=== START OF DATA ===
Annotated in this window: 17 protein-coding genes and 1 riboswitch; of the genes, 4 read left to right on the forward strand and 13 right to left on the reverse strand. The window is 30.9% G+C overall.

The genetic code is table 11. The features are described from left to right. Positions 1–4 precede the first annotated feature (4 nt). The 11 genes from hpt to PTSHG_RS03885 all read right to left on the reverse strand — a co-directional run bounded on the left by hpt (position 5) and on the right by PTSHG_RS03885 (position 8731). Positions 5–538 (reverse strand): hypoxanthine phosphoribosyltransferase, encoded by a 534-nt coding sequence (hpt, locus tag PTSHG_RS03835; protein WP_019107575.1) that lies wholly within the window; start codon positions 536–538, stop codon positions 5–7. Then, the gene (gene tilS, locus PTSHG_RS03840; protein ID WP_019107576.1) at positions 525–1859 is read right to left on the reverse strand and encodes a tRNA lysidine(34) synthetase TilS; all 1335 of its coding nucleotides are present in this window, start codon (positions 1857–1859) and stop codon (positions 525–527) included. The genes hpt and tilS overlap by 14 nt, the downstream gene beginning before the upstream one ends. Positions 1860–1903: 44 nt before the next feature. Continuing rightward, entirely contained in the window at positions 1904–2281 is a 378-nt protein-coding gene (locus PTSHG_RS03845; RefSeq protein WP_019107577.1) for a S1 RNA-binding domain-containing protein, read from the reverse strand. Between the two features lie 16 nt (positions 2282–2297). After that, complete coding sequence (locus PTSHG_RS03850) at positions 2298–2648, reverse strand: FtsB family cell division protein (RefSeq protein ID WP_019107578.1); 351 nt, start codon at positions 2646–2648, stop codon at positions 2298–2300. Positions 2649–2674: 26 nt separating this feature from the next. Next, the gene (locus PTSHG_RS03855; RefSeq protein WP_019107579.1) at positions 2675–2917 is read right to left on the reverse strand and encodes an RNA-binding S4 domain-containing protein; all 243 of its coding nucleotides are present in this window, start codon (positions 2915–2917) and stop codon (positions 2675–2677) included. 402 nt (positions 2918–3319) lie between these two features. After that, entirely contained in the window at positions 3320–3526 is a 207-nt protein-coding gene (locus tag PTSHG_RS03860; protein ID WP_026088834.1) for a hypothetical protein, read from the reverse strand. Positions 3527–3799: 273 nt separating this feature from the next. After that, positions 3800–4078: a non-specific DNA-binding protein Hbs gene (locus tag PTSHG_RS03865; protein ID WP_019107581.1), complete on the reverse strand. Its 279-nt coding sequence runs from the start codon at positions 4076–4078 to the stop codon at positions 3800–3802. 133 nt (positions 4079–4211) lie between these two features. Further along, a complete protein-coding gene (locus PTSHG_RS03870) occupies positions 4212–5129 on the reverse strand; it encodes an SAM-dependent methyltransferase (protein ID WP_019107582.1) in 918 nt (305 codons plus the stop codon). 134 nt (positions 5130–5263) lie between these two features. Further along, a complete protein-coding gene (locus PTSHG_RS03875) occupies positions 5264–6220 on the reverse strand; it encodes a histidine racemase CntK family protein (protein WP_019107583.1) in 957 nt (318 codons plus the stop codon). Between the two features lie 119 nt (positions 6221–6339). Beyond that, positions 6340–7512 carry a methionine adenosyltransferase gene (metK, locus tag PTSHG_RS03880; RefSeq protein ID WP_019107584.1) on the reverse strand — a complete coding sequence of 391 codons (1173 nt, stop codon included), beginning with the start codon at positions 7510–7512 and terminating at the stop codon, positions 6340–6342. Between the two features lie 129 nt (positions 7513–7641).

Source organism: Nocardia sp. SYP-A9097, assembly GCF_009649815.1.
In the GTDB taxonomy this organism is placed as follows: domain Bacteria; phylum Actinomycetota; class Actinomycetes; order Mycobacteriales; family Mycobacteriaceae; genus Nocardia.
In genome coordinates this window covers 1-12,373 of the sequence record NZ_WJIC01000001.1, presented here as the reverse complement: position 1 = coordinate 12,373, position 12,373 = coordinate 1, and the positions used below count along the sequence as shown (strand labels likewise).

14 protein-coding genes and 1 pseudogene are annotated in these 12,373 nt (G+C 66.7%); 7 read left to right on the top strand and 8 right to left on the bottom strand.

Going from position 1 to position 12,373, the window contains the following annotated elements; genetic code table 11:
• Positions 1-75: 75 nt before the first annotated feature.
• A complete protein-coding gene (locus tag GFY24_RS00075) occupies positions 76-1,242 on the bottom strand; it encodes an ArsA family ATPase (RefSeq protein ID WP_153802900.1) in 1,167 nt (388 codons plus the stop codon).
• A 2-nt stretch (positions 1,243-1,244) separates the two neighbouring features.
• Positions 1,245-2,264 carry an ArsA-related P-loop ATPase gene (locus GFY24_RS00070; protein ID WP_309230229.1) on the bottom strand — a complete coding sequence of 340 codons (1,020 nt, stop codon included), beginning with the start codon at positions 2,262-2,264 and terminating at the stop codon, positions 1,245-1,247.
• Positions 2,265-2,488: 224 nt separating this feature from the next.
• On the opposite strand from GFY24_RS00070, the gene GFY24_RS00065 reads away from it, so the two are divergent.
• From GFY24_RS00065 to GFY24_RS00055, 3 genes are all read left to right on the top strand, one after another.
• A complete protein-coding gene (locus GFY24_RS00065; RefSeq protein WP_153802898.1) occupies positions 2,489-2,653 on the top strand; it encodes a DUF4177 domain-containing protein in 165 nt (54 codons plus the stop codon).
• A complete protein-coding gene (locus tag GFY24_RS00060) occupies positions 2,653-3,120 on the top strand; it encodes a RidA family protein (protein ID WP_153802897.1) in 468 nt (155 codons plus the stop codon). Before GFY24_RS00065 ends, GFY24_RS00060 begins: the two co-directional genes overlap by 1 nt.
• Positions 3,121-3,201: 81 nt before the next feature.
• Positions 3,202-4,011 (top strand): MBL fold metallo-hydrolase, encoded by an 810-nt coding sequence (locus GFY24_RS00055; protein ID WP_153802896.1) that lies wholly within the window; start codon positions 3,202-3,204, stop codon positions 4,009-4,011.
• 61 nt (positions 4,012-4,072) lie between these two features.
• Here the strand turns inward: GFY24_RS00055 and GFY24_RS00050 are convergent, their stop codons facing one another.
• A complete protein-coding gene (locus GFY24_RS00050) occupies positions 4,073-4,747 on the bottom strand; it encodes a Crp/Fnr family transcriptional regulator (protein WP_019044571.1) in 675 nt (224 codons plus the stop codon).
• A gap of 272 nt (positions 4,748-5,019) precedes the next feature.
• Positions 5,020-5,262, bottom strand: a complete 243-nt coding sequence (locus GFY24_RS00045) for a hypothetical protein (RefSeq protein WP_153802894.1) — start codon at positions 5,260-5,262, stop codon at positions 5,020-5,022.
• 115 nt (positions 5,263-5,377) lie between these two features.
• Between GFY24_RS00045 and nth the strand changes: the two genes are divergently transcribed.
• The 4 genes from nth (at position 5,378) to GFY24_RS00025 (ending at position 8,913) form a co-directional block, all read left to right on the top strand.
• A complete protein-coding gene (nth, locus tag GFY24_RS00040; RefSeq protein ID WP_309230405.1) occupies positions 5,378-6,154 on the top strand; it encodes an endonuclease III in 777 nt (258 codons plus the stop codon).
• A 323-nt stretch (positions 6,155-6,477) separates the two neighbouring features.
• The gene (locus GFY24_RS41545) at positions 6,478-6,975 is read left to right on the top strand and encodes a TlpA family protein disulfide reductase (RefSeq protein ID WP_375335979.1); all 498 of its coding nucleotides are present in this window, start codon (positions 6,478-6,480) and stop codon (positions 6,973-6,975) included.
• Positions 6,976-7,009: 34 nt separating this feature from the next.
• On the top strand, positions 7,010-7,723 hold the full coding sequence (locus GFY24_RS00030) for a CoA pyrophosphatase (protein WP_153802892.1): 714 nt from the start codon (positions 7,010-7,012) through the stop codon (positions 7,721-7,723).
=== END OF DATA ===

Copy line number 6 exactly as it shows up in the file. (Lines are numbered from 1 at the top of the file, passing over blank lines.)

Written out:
14 protein-coding genes and 1 pseudogene are annotated in these 12,373 nt (G+C 66.7%); 7 read left to right on the top strand and 8 right to left on the bottom strand.